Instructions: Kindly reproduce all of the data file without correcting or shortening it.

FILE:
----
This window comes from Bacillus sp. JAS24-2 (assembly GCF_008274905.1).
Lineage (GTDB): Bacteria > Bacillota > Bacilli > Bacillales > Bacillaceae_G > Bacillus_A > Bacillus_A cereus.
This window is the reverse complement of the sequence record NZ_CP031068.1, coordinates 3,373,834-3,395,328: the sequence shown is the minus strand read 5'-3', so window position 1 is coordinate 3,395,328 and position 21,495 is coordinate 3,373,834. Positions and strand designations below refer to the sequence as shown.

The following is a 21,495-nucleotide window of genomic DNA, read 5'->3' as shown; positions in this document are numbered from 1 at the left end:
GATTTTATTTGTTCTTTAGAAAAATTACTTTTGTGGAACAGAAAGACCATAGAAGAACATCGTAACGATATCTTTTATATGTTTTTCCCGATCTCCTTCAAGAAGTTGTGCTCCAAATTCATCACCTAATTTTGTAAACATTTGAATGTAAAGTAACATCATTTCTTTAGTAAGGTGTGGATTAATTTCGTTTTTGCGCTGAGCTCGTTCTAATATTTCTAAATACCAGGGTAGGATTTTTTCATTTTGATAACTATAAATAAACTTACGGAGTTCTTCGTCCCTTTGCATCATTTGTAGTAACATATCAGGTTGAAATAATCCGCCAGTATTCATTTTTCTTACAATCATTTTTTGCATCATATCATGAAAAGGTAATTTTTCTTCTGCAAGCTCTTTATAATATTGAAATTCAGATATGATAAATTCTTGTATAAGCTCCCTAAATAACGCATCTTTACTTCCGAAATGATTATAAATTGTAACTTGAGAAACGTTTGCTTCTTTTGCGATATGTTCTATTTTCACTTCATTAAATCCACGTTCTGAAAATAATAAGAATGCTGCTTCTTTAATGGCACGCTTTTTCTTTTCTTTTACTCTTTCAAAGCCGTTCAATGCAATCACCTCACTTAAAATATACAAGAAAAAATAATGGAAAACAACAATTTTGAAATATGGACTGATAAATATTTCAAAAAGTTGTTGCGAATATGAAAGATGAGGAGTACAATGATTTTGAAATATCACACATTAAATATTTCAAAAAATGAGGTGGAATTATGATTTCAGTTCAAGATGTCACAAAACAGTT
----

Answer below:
This window comes from Bacillus sp. JAS24-2 (assembly GCF_008274905.1).
Lineage (GTDB): Bacteria > Bacillota > Bacilli > Bacillales > Bacillaceae_G > Bacillus_A > Bacillus_A cereus.
This window is the reverse complement of the sequence record NZ_CP031068.1, coordinates 3,373,834-3,395,328: the sequence shown is the minus strand read 5'-3', so window position 1 is coordinate 3,395,328 and position 21,495 is coordinate 3,373,834. Positions and strand designations below refer to the sequence as shown.

The following is a 21,495-nucleotide window of genomic DNA, read 5'->3' as shown; positions in this document are numbered from 1 at the left end:
GATTTTATTTGTTCTTTAGAAAAATTACTTTTGTGGAACAGAAAGACCATAGAAGAACATCGTAACGATATCTTTTATATGTTTTTCCCGATCTCCTTCAAGAAGTTGTGCTCCAAATTCATCACCTAATTTTGTAAACATTTGAATGTAAAGTAACATCATTTCTTTAGTAAGGTGTGGATTAATTTCGTTTTTGCGCTGAGCTCGTTCTAATATTTCTAAATACCAGGGTAGGATTTTTTCATTTTGATAACTATAAATAAACTTACGGAGTTCTTCGTCCCTTTGCATCATTTGTAGTAACATATCAGGTTGAAATAATCCGCCAGTATTCATTTTTCTTACAATCATTTTTTGCATCATATCATGAAAAGGTAATTTTTCTTCTGCAAGCTCTTTATAATATTGAAATTCAGATATGATAAATTCTTGTATAAGCTCCCTAAATAACGCATCTTTACTTCCGAAATGATTATAAATTGTAACTTGAGAAACGTTTGCTTCTTTTGCGATATGTTCTATTTTCACTTCATTAAATCCACGTTCTGAAAATAATAAGAATGCTGCTTCTTTAATGGCACGCTTTTTCTTTTCTTTTACTCTTTCAAAGCCGTTCAATGCAATCACCTCACTTAAAATATACAAGAAAAAATAATGGAAAACAACAATTTTGAAATATGGACTGATAAATATTTCAAAAAGTTGTTGCGAATATGAAAGATGAGGAGTACAATGATTTTGAAATATCACACATTAAATATTTCAAAAAATGAGGTGGAATTATGATTTCAGTTCAAGATGTCACAAAACAGTT